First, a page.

In a penetration testing engagement this past year, VeraSafe identified three critical security vulnerabilities in a commercial healthcare product in Oracle’s product line. VeraSafe identified Remote Command Execution, SQL Injection, and XSS bugs. All of these vulnerabilities were confirmed by Oracle and were fixed as part of Oracle’s January 2018 Critical Patch Update. Note that VeraSafe’s publication of these results was delayed, consistent with Oracle’s responsible disclosure policy.
VeraSafe was credited with the discovery of the following vulnerabilities:
VeraSafe was tasked with testing a commercial product from Oracle, namely “Argus Safety”. Argus Safety is a drug safety application that allows pharmaceutical companies and regulators to record adverse events or reactions caused by post-marketed drugs. The product also has built-in regulatory reporting and periodic reporting abilities. Since it is used for collecting and reporting health-related data (a “special category of data” under Article 9 of the GDPR), it is particularly important that the product protects the security of the information processed therein.
A first-minute goal – CVE-2018-2642
As part of our testing methodology, VeraSafe meticulously follows our detailed penetration testing checklists throughout each engagement, regardless of the project size or complexity. However, in the course of the Oracle Argus test, the first interesting finding came earlier than expected: file type restrictions in the file upload module seemed to be implemented only on the client side. Although the same or a similar set of controls can sometimes be implemented both at the client side and the server side, this time no errors were raised from the server when we tried to upload disallowed file types.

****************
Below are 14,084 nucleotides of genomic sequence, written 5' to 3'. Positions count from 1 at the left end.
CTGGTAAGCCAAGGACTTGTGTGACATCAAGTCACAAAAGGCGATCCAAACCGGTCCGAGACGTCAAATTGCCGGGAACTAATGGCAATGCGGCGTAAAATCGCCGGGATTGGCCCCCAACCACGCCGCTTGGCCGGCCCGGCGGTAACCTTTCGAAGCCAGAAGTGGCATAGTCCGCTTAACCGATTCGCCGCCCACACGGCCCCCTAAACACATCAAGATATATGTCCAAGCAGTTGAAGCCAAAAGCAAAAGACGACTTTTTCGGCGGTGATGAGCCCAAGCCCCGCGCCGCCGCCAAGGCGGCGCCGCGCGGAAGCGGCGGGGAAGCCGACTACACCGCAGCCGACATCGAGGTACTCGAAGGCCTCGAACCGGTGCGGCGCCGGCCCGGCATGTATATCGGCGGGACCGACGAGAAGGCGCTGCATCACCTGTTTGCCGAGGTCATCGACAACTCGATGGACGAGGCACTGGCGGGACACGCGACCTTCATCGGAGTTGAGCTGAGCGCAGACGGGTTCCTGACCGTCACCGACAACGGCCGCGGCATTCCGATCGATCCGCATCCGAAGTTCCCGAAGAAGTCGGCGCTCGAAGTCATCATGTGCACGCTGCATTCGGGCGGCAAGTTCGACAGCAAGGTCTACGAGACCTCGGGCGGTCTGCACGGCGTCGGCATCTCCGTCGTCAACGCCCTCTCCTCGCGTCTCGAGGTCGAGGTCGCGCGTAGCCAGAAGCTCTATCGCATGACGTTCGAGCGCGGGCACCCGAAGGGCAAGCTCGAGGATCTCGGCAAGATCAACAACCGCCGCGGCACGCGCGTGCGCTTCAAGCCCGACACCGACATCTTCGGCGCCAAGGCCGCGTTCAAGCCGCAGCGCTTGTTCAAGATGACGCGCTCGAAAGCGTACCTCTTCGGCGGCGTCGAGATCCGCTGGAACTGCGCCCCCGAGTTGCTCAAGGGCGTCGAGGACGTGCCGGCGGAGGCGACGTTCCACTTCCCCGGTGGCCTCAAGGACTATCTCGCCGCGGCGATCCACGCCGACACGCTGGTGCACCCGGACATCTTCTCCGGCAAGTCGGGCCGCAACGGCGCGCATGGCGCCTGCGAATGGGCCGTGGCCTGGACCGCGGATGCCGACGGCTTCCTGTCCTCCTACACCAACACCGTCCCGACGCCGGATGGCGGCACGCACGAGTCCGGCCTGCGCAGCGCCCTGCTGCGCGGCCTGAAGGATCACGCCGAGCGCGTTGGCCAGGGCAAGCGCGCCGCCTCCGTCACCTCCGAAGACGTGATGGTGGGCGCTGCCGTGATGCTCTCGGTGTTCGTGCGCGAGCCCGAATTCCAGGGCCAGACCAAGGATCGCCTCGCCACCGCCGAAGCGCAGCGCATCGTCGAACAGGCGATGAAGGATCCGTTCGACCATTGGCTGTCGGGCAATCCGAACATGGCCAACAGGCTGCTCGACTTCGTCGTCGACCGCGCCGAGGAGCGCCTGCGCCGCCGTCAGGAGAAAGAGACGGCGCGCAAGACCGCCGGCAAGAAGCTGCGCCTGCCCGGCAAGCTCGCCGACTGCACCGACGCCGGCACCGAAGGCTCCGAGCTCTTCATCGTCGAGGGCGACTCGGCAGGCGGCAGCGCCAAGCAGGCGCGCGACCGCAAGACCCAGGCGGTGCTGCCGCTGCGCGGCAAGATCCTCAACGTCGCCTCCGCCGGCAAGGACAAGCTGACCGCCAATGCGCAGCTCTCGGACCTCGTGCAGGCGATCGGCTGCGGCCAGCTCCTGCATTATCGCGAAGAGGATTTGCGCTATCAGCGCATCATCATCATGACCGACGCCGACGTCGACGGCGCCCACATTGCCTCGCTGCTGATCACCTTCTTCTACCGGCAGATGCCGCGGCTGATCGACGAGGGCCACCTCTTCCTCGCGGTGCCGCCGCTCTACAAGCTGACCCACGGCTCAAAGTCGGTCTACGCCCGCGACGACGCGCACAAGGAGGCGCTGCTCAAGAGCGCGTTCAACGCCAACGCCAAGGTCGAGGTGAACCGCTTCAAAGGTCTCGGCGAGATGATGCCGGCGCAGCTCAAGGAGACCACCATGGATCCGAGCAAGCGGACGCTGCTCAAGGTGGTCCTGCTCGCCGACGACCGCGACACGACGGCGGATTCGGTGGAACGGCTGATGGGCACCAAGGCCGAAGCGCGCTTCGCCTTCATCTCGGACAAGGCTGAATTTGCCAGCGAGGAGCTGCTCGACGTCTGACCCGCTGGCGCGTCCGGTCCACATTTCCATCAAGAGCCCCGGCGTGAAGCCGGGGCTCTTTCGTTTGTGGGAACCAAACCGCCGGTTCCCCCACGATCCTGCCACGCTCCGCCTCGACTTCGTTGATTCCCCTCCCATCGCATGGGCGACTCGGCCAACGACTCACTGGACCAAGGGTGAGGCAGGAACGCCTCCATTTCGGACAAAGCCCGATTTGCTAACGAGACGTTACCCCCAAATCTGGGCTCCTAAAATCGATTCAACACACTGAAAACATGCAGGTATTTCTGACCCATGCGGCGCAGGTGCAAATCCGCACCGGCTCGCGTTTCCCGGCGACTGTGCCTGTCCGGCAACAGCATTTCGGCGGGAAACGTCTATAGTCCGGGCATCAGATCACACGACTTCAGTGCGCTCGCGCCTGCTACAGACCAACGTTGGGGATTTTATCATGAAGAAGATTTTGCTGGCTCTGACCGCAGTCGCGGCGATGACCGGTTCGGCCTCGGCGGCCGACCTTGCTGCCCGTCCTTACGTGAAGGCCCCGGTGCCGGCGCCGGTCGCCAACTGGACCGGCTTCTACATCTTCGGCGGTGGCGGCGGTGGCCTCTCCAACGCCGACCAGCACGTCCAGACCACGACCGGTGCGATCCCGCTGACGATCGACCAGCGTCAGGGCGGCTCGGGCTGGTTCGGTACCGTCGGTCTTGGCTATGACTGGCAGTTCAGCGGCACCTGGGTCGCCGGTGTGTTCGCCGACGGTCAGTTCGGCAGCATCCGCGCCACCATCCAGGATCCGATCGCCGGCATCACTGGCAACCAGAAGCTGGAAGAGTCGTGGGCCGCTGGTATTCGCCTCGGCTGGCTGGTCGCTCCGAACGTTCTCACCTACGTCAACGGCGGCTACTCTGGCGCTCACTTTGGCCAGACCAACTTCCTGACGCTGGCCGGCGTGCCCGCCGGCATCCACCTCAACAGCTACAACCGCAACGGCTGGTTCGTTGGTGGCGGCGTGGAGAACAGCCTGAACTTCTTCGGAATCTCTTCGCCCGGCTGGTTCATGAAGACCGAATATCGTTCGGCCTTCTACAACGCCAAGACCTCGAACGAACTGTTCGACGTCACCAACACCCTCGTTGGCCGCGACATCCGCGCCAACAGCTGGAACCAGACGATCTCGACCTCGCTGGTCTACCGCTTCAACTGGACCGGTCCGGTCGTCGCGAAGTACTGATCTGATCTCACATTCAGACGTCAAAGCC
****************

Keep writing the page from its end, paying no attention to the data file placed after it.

Unfortunately, it is rather easy to circumvent most security controls implemented in the client browser. Using intercepting proxy applications such as Burp Suite, it was a simple task to bypass the application’s browser-based checks. We successfully uploaded a simple ASP file to the server and received no errors or warnings.
Such an upload could present a major risk to the security of the app, since the same file upload module is used across the entire application. However, this was not a home run – yet. Additional checks had to be performed at this stage, to demonstrate our ability to exploit this shortcoming.
Once an attacker uploads a malicious file, he or she may be able to call it with an HTTP request, thereby triggering the server to execute the uploaded file (i.e., server-side execution). Of course, this requires that the attacker know the exact location and the name of the file as stored on the server (uploaded files are often automatically renamed by the server). Furthermore, in order to exploit this vulnerability, the upload location would need to be somewhere under the web root, so that it can be called with a browser.
Upon inspecting the communication between the browser and the web server, we noticed that the application changed the name of the uploaded file (as expected) to a random value, before saving it to a folder on the server. This is an added security feature, which could significantly decrease the probability of the attacker locating the file. More surprisingly though, another server-side component revealed the randomly generated name to us, within the response it sent back to the client. We were getting close!
The last piece of information we needed – the file path of the uploaded file – was also revealed to us on a separate screen, which made an effective attack possible in this case. This simple chain of multiple control deficiencies gives the attacker the ability to upload arbitrary files to the server and execute the uploaded files with simple browser calls.
Although all of our tests were being conducted on a staging environment, successfully uploading a simple ASP file as a proof of concept called for us to pause, inform our client about the critical deficiency, and ask for their permission to test the vulnerability with a fully functional web shell, to demonstrate how far an attacker could go.